Does sun cream go off and is SPF in makeup enough? Experts answer your top suncare queries

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We all know we should be wearing the best SPF to protect our skin, but are we actually doing it properly? It turns out there’s a LOT of confusion about sun cream, and getting it wrong could have some nasty consequences.

Because nobody wants to end up looking like a lobster, we’ve rounded up a host of experts to answer all your burning questions about sunscreen.

Now there’s no excuse for coming a cropper…

1) How much sun cream do you REALLY need and how often should you apply it?

Consultant dermatologist Dr Alexis Granite swears by the "two finger rule" for applying the correct amount of sun cream to each of the 11 areas of your skin. That’s face and neck; left arm; right arm; upper back; lower back; chest; stomach; left thigh; right thigh; left leg and foot; right leg and foot.

“By squeezing out enough sunscreen to cover the length of two fingers, you get maximum coverage and optimal protection against those rays,” she told her Instagram followers in the below helpful post.

As for how often you need to reapply? Every two hours and immediately after swimming or excessive sweating, says The Skin Cancer Foundation.

2) Can you use last year’s sun cream?

Sun cream can go off, so the answer to this depends on a few factors. Generally speaking sun cream has a shelf life of up to three years, but every formula has its own expiry date.

On some, the expiry date is stamped on the bottle; on others you’ll find a tiny open jar icon along with a number, which indicates how long you can use the product after opening it.

Where you store your sun cream also has an effect. "Sunscreen which has been exposed to heat, direct sunlight, bacteria and moisture can degrade faster and provide less protection – or even none at all," says The Cosmetics Cop, Paula Begoun.

"Look at how the formula looks, feels and smells, before using it to protect your skin. If the texture has changed, for example become more watery or grainy, the product is discoloured or has a different odour to when you first opened it, the SPF could be off."

3) Should you apply sun cream before or after moisturiser?

Applying SPF in the morning is a must, but where it features in your skincare routine is the difference between bulletproof and watered-down sun protection.

“You should always apply sunscreen after moisturiser,” explains Begoun. "It should be the last step in your skincare routine. Any skincare product applied over the top of sunscreen dilutes it, lessening its effectiveness."

4) Is the SPF in makeup or moisturiser enough protection against the sun?

Using moisturiser and makeup containing SPF may sound like a time-saving step but the simple answer is no, according to consultant dermatologist Dr Emma Wedgeworth.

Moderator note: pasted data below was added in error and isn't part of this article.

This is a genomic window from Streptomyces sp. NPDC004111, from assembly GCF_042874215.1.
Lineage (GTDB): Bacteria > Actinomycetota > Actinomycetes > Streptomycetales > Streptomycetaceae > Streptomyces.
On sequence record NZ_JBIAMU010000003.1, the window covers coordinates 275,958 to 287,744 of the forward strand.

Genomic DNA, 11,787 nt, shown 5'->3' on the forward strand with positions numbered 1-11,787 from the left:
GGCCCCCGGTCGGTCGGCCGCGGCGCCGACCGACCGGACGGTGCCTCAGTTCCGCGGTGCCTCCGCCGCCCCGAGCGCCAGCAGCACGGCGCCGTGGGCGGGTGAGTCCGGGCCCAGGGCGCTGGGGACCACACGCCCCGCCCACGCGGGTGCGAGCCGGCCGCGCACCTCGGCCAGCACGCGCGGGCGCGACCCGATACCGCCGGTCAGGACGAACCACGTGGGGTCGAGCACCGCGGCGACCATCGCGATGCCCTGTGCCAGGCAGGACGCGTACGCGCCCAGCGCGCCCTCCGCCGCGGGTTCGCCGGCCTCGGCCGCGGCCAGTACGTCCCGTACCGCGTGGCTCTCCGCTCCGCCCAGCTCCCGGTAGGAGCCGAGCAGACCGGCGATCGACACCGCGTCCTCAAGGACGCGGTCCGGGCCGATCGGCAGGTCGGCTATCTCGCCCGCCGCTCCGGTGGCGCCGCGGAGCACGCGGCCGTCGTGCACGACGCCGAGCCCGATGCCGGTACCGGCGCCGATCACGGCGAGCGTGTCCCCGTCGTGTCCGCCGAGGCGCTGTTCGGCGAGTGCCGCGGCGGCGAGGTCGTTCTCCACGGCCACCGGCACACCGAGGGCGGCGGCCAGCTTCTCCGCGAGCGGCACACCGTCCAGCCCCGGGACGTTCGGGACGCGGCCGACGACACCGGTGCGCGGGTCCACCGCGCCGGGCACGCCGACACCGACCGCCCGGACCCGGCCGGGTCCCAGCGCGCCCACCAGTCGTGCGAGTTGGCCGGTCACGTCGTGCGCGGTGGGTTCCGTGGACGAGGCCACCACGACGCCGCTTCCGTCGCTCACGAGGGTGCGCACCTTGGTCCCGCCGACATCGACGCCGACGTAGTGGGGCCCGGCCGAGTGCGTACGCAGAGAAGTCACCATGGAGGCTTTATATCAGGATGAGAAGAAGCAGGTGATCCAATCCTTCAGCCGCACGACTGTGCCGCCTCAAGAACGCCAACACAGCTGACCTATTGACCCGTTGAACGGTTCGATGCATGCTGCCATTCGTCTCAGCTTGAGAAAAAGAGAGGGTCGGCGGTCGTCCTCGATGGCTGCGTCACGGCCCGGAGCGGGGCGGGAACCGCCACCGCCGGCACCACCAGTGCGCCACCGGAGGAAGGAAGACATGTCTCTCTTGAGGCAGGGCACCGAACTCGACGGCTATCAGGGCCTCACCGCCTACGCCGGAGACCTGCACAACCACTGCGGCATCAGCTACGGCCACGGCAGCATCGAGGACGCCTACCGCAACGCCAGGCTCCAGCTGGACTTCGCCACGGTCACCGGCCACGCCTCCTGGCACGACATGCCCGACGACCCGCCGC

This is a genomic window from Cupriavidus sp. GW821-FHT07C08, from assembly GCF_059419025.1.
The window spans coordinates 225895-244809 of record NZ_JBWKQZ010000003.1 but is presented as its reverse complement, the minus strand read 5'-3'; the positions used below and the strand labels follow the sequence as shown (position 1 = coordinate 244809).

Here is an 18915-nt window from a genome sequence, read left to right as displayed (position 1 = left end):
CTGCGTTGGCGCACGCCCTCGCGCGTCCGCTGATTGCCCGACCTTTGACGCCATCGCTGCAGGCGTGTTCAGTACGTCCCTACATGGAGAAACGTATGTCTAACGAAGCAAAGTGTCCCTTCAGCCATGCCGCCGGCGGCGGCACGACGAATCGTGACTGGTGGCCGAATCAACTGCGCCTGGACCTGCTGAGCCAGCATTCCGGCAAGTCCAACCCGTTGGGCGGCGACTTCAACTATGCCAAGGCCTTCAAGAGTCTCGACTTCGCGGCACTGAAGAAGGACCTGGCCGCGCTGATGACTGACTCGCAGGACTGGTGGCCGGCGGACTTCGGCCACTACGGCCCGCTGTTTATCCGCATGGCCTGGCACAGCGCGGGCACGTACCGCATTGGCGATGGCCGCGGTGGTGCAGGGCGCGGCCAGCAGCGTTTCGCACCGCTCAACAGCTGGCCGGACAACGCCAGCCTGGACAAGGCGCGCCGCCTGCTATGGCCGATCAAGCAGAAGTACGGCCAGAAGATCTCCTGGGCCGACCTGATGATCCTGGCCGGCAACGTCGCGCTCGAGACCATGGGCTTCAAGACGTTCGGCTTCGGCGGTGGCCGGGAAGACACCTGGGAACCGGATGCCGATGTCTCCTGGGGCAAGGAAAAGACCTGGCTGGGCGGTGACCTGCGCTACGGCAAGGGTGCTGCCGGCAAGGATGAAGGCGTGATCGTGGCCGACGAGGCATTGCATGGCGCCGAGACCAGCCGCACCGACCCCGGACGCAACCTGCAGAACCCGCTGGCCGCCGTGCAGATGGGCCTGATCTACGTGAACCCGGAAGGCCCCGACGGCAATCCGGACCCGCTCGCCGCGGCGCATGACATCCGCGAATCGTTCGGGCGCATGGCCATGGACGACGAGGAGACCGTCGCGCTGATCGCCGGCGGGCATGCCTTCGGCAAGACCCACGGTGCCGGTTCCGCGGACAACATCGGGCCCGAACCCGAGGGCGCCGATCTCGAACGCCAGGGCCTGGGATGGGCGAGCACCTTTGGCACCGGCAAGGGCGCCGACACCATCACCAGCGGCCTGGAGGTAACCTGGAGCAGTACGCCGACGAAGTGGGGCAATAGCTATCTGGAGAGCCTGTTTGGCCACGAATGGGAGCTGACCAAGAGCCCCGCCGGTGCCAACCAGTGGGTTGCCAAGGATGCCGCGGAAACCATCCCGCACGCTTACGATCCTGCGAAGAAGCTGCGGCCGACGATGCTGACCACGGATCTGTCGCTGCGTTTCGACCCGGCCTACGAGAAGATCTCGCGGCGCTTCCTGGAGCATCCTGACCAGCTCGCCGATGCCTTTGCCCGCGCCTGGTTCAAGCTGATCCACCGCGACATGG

"The amount of SPF you need to apply is much more than you would ever use with a foundation or moisturiser. A better option is to use a tinted sunscreen. Or, if you’re out in the sun but still want to wear a base, keep it light like a BB cream. Every 2-3 hours, use micellar water to cleanse your face, smooth on a teaspoon amount of sunscreen and reapply make-up over the top."

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5) Do you still need to wear SPF on cloudy days?

While your skin is at its most vulnerable when on holiday in the sun, the risk of skin damage is a year-round concern.

"Sunscreen is actually the best anti-ageing product you can use," says dermatologist Dr Hiva Fassihi. "It’s really important to use a sunscreen every day, even on cloudy days or in winter because UV, which is an invisible radiation, is present all year round."

"There are two types: UVB rays cause sunburn and skin cancer while UVA rays penetrate deeper into the skin and cause the changes we see with skin ageing, so it’s really important to protect against both and incorporate sunscreen into your daily regime so it becomes routine."

This is also true if you’re indoors but sit by a window. "You are still at risk of damage," warns Dr Fassihi. "UVB is blocked by glass but UVA travels through glass and deep into the skin. You won’t burn but you are more prone to signs of ageing like wrinkles."

Three SPFs OK! loves

Good for suncream haters: La Roche-Posay Anthelios Invisible Sun Protection SPF+50 Body Mist, £15 here

A great all-rounder for the whole family, the thermal spring water in the formula keeps the consistency light and airy rather than sticky and greasy.

Good for foundation lovers: Ultrasun Tinted Face Fluid SPF50+, £28 here

Gives the same coverage as a BB cream but with the added benefit of a robust broad-spectrum UVA and UVB protection.

Good for dry skin: Seventy One Invisible Sun Shield SPF 50+, get it for £7.50 here in the OK! Beauty Edit

The mineral filters in this sun cream form a barrier against UV rays while glycerin and omega-rich sunflower oil hydrate and nourish.

You’ll find a travel size bottle of this in the OK! Beauty Edit that Katie Piper has put together. New subscribers can snap up this product, alongside five others worth over £90 here for just £7.50, by using the code 50FIRSTBOX. Each box costs £15 thereafter.

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